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When Hurricane Irma ravaged the island of Barbuda in the Caribbean, the ferocious storm “extinguished” the isle’s way of life and left the beautiful spot “uninhabitable.” And, now, for the first time in a few centuries, no one lives there.

“The damage is complete,” Ronald Sanders, the Antigua and Barbuda ambassador to the United States, told Public Radio International. “It’s a humanitarian disaster.”

“For the first time in 300 years, there’s not a single living person on the island of Barbuda — a civilization that has existed in that island for close to, over 300 years has now been extinguished.”

Sanders made similar remarks in an interview with CNN.

Antigua and Barbuda — located southeast of Puerto Rico and where the Atlantic Ocean and the Caribbean Sea meet — became a sovereign state in the British commonwealth in 1981. Its population in July was estimated to be 94,731, with 97% of the population living on the island of Antigua, the CIA World Factbook said.

The majority-Christian and the majority-English speaking nation is reliant in large part on travel and tourism and has financial services businesses. But tourism is its bread and butter — accounting for nearly 60% of its GDP.

When the storm hit, Antigua received minimal damage but the storm obliterated Barbuda’s infrastructure, flattening structure after structure. At least one death was reported. Rescuers evacuated residents to Antigua and a state of emergency has been declared.

“We’ve tried to make living accommodations as good as humanly possible in these circumstances. Fortunately, we had planned ahead for this hurricane, and we had ordered supplies in from Miami and the United States before the hurricane hit,” Sanders told PRI.

He told CNN about 1,700 people were evacuated from Barbuda to Antigua and said others went to Antigua on their own.

The living conditions aren’t perfect and they can be “cramped,” he said. But the evacuees are safe and the young people from Barbuda will be going to school in Antigua, for the time being.

“It’s government facilities in which they are being located. We’ve opened some others. We’ve taken a nursing home for instance and converted that into accommodation and Antiguans have been very generous in opening their homes to some of the Barbudans, particularly those with young children,” he told PRI.

The government believes that while some Barbudans might choose to stay in Antigua even after their island is rebuilt, many will want to go home.

It’s a small island, 62 square miles, and its residents have a strong sense of belonging. That’s where their ancestors are buried, Sanders said.

“Generations of people have lived on that island. They know nothing else. The commitment to that island is extremely strong. They have a strong sense of who they are,” he told CNN.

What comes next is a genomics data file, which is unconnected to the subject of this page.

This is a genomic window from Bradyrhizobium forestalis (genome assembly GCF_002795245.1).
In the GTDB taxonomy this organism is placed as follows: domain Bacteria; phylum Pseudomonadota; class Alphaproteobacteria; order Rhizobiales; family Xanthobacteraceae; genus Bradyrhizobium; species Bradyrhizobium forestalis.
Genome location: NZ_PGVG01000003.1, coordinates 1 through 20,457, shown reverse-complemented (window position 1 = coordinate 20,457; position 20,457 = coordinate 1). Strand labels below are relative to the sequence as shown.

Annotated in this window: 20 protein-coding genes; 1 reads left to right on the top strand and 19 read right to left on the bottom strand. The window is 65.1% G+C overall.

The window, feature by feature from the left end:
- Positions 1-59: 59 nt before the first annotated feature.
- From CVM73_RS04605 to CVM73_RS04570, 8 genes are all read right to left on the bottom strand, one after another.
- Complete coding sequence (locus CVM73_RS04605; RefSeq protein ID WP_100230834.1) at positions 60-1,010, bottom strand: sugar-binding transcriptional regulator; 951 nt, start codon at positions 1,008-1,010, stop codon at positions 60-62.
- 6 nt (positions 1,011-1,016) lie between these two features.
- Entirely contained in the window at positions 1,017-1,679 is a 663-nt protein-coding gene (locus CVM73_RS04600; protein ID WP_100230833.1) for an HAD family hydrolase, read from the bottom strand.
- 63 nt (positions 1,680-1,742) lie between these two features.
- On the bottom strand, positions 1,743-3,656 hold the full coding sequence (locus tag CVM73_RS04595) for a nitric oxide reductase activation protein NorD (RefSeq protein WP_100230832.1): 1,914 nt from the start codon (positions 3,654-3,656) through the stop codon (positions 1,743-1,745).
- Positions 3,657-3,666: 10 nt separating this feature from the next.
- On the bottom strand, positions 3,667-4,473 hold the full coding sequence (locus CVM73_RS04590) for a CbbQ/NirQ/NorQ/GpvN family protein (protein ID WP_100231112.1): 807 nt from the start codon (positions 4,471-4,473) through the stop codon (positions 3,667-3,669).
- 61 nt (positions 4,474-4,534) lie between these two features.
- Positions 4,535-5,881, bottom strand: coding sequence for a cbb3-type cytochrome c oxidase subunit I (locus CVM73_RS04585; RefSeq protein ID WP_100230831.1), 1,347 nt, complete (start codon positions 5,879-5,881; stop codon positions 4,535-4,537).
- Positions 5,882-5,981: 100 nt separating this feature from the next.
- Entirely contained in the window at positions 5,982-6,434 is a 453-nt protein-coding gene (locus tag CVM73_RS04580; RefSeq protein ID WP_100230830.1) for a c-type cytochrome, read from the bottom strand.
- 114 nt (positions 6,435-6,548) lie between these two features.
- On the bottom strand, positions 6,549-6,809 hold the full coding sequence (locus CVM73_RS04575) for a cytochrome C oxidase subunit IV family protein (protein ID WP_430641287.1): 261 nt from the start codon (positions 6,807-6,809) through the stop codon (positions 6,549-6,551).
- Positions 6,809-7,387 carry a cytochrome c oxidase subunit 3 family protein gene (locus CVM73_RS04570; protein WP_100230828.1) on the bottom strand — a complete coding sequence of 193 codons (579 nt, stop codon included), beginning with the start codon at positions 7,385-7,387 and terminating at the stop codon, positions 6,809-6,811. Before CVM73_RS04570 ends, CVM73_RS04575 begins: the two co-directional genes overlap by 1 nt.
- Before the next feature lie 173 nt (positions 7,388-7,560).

The government intends to rebuild the island, which will take time. International humanitarian help is needed in what is a gargantuan job, Sanders said, adding that the small island community can’t rebuild without such assistance.


Prominent voices, such as actor Robert de Niro, are urging help for the island. Wealthy individuals have made donations that add up to around $5 million or more and countries have come forward with immediate relief.

The country is thankful for the help but Sanders notes that a few million dollars is a “drop in the bucket.” A massive effort is required, he told CNN.

“We’re a $1 billion economy facing a $250 million problem,” he said. “We need to look at how we get this island back into shape.”

He can’t give a timetable for any of the steps to rebuild. It all depends on how much funding the country can raise.

The first thing to do now is clean up so construction can start on buildings strong enough to withstand hurricanes.

“The island is not exactly safe for anything to happen,” he told CNN, saying it is filled with dead animals, water flies and rubbish everywhere.

Electricity must be re-established and water needs to flow again.

Antigua and Barbuda is in a different situation from other hard-hit Caribbean islands that are territories of larger and richer nations that can step in to help rebuild: the United States, the United Kingdom, France and the Netherlands, for example.

“Antigua is a tiny place, and we have no godfather,” Sanders told CNN.

Officials are envisioning assembling a donors conference, he said, where international agencies and nations would plan a rebuilding initiative.

He said it makes sense for larger industrial nations to help out his small and pristine country because of climate change.

“We are the victims of greenhouse gases. We contribute little to pollution,” he told CNN. “We are hoping our neighboring countries can respond.”

The country would have been hurt even worse if Antigua had taken the same kind of beating from Irma that Barbuda did, Sanders said. But it has been spared and the tourist industry is still functioning well.

“Antigua remains open for business,” he told CNN.

Sanders describes the “remarkable beauty” of Barbuda and its beaches.

“Crystal clear water with pink sand beaches. You stand in that water up to your neck and you can look down and see your toes,” he said.

While rebuilding Barbuda is a daunting task, the alternative of abandoning the island is “crazy,” Sanders said.

It would become a haven for drug traffickers if it is left alone.

“The island has to be secure. It has to be populated. It has to be policed,” he told CNN.